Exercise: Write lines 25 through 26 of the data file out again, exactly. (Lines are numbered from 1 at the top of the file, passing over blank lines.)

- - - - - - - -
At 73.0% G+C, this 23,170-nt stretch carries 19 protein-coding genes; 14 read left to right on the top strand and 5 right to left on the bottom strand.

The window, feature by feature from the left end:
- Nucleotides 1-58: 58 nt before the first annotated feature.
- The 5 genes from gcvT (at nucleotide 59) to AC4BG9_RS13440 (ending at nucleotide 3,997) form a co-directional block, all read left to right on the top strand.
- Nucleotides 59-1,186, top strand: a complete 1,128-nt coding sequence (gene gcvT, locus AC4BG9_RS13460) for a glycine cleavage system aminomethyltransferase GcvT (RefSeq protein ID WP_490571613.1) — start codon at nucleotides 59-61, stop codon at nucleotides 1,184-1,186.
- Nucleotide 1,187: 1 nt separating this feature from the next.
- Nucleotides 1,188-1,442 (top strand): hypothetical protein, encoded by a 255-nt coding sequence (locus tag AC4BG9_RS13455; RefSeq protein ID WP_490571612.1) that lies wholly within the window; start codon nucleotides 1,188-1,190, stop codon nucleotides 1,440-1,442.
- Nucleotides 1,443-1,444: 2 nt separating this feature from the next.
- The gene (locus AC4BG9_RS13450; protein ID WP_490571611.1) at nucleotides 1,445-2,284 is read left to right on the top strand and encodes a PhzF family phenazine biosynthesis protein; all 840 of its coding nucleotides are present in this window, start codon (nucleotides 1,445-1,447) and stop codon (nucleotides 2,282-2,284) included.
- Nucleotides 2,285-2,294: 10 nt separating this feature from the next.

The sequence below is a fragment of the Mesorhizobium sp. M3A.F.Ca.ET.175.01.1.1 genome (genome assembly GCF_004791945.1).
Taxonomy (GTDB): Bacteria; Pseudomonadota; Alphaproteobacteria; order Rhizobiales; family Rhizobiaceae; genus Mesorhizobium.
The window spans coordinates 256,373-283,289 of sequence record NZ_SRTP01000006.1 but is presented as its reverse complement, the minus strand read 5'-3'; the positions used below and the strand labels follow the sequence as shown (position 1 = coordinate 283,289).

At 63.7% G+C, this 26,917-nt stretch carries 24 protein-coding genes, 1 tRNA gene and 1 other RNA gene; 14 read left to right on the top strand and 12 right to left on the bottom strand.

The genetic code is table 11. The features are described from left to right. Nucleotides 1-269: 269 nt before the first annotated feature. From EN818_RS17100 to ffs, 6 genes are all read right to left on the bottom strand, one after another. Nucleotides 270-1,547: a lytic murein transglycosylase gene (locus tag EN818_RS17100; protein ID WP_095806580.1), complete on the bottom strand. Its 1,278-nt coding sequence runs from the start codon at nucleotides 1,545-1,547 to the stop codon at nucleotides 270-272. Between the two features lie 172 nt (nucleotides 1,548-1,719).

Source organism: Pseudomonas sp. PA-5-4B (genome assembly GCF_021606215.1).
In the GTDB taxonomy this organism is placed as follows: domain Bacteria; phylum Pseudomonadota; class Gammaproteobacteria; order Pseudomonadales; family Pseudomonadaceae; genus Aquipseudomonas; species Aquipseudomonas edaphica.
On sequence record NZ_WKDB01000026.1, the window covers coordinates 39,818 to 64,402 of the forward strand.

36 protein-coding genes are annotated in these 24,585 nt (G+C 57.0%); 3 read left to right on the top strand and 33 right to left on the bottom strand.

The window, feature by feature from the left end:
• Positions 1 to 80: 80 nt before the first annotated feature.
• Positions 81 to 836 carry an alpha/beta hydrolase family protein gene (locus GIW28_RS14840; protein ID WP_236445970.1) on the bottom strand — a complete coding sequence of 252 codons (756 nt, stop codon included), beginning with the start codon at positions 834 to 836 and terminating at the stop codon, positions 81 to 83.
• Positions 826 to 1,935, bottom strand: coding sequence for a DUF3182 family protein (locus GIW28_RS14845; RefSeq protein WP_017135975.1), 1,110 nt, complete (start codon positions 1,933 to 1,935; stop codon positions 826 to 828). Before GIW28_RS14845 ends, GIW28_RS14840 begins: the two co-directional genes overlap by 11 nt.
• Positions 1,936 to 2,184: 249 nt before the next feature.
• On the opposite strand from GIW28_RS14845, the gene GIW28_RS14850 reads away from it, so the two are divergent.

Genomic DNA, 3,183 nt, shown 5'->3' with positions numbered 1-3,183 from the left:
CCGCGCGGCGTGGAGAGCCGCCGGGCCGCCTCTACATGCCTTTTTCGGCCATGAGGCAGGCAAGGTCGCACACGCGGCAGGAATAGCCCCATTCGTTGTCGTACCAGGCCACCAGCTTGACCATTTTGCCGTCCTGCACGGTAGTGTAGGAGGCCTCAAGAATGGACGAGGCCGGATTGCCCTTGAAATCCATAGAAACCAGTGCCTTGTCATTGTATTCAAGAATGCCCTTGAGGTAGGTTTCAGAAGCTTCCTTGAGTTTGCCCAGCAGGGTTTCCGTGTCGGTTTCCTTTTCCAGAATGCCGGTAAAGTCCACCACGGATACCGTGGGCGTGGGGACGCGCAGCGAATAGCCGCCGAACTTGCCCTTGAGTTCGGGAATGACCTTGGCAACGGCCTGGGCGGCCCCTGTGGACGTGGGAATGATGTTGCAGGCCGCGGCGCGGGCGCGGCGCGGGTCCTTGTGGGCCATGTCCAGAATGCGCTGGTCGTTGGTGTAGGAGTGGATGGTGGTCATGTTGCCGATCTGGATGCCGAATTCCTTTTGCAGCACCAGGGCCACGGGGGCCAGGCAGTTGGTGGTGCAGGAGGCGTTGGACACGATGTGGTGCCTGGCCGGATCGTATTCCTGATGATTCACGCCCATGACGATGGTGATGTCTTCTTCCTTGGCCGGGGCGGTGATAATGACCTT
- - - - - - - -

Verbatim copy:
• On the opposite strand from GIW28_RS14845, the gene GIW28_RS14850 reads away from it, so the two are divergent.

Genomic DNA, 3,183 nt, shown 5'->3' with positions numbered 1-3,183 from the left: